While the closing (again) of bars and nightclubs made headlines last week, it overshadowed what will be the next important step in Colorado’s slow slog back to some sense of normalcy — Protect Our Neighbors. This is going to be the next and final phase of reopening. Once counties and communities achieve Protect Our Neighbors status, this will be our new normal for the foreseeable future. Here’s what you need to know, including what it may mean for most of us.
Communities who achieve Protect Our Neighbors status will be able to permit all activities to occur at 50% of pre-pandemic capacity, with at least six feet between non-household members and no more than 500 people in one setting at a time.
Local communities may issue more detailed guidelines or public health orders for different settings, so long as the capacity does not exceed these caps.
If a county that has entered Protect Our Neighbors continues to be in compliance with the metrics, they are eligible to increase their capacity restriction by 5% above 50% for every four-week period.
It is unclear from the current guidelines if the maximum of 500 people in one setting will be increased as well, though that seems unlikely.
Governor Polis said state and federal funding would be made available to help local communities meet the requirements necessary to move to the next phase, which he said would remain in effect until there is a cure or vaccine for the virus.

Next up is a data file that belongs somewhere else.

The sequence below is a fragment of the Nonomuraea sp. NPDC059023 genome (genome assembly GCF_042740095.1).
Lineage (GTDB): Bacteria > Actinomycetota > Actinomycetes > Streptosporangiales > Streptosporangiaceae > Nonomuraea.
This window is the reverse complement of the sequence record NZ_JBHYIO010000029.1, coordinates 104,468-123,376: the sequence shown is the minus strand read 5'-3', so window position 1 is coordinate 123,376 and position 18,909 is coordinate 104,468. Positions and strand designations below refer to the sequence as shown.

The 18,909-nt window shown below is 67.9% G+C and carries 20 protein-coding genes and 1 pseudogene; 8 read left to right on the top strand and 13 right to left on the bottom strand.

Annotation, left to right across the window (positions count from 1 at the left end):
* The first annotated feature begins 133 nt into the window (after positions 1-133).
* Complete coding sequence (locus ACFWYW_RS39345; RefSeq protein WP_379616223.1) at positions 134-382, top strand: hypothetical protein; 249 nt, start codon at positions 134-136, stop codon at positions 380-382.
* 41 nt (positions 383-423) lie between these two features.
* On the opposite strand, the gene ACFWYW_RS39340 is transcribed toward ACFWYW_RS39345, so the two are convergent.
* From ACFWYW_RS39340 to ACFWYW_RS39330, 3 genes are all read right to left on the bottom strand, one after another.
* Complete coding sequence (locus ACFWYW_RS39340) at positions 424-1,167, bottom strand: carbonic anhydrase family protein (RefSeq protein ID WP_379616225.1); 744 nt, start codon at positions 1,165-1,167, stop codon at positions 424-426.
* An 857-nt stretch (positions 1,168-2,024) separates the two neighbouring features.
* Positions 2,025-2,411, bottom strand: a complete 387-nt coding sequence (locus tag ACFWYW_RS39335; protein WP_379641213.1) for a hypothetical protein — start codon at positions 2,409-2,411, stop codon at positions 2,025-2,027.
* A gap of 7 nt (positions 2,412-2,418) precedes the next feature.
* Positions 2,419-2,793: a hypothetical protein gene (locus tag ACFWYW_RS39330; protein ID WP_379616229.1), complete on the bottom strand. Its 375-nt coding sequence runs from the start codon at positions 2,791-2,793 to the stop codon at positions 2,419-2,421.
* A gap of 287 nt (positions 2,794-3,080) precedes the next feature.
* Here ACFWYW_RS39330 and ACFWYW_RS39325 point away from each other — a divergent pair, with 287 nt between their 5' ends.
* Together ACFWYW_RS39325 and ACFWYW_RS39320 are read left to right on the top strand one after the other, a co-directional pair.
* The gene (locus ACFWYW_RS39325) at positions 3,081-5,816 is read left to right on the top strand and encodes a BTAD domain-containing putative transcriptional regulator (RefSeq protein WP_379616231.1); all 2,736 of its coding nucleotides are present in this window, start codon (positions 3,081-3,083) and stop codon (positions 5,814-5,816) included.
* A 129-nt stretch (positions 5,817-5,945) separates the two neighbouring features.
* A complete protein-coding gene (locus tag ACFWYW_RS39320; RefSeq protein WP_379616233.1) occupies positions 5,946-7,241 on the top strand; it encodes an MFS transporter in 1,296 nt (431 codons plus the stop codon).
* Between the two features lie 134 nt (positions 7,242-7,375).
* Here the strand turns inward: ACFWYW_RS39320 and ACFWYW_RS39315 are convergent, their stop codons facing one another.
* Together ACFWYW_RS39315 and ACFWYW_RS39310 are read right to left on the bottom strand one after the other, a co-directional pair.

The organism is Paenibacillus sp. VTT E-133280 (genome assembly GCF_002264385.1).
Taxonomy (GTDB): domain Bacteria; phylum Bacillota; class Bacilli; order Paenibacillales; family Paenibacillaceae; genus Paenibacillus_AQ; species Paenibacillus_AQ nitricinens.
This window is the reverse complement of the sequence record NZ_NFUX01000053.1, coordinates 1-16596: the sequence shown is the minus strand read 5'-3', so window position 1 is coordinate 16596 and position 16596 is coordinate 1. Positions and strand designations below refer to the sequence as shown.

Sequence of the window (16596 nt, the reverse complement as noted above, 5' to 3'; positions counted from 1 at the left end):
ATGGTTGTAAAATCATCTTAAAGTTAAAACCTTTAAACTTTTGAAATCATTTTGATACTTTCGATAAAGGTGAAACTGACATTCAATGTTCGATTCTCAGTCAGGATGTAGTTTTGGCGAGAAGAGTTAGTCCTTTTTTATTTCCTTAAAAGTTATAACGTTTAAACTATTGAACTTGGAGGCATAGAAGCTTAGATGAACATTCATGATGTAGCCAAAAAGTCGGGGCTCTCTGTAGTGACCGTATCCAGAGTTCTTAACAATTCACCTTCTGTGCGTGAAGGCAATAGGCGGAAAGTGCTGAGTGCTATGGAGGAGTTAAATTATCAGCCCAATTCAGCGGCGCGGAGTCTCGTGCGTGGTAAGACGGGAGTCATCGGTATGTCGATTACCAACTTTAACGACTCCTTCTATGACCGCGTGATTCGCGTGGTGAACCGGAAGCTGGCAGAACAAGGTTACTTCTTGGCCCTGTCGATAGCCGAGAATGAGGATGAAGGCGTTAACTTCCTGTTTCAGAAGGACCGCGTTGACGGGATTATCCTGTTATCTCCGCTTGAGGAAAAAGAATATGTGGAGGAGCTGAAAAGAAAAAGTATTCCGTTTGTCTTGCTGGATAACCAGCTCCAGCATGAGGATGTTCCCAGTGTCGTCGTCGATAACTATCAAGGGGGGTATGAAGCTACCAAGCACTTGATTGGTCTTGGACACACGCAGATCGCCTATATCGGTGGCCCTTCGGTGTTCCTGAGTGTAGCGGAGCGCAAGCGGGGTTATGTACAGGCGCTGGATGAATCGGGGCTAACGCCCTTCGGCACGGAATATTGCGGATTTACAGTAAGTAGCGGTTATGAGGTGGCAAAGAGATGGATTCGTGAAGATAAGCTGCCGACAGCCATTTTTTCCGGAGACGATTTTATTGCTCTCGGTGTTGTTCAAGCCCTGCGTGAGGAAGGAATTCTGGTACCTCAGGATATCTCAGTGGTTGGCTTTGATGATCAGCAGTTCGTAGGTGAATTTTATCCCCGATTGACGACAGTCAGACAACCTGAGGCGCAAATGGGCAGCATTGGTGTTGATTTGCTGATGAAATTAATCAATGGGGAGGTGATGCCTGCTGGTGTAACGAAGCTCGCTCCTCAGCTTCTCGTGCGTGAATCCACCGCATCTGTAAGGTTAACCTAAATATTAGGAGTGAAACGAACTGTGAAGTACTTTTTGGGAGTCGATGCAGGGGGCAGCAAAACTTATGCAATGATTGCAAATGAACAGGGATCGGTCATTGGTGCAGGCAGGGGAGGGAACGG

It’s not that we disagree with the state’s plan. Colorado remains one of the few states that has managed to navigate the pandemic in a reasonable fashion (at least to much of the populace) and is using science-based metrics to set the parameters.
However, those communities who move into the Protect Our Neighbors phase will still face some harsh realities…
Our take: If you crunch the numbers, even under the best of circumstances our largest venues (indoor or outdoor) will be able to host a maximum of 500 people. And restrictions remain in effect until there is a “cure or vaccine.”
Since neither seems on the immediate horizon, there will be no open-to-all community events, concerts, theatrical performances, sports, fundraisers or gatherings of a similar nature until mid-to late-2021 or possibly 2022.
Already the Denver Center Theatre Company and Arvada Center have canceled or delayed their seasons into 2021. All Broadway touring shows for 2020 have been canceled or postponed until 2021. Concert tours planning Denver stops are doing the same. Some smaller performing arts companies may be able to mount some shows, but it will be difficult because they can’t generate enough income to cover costs.
Several sources have told us that it is unlikely Denver Public Libraries will reopen to in-person services such as computer usage, wi-fi access, storytimes and the like for months. One source said the Downtown Denver Public Library branch may remain closed for up to 18 months. Other county library systems may have no choice (either because of the inability to social distance or budget constraints), but to do the same.
Our museums, zoos and attractions are no longer able to offer free days and while we love our zoo, museums and gardens, most are pricey for the average family. Recreation centers and community hubs that cater to the underserved aren’t reopening any time soon, either.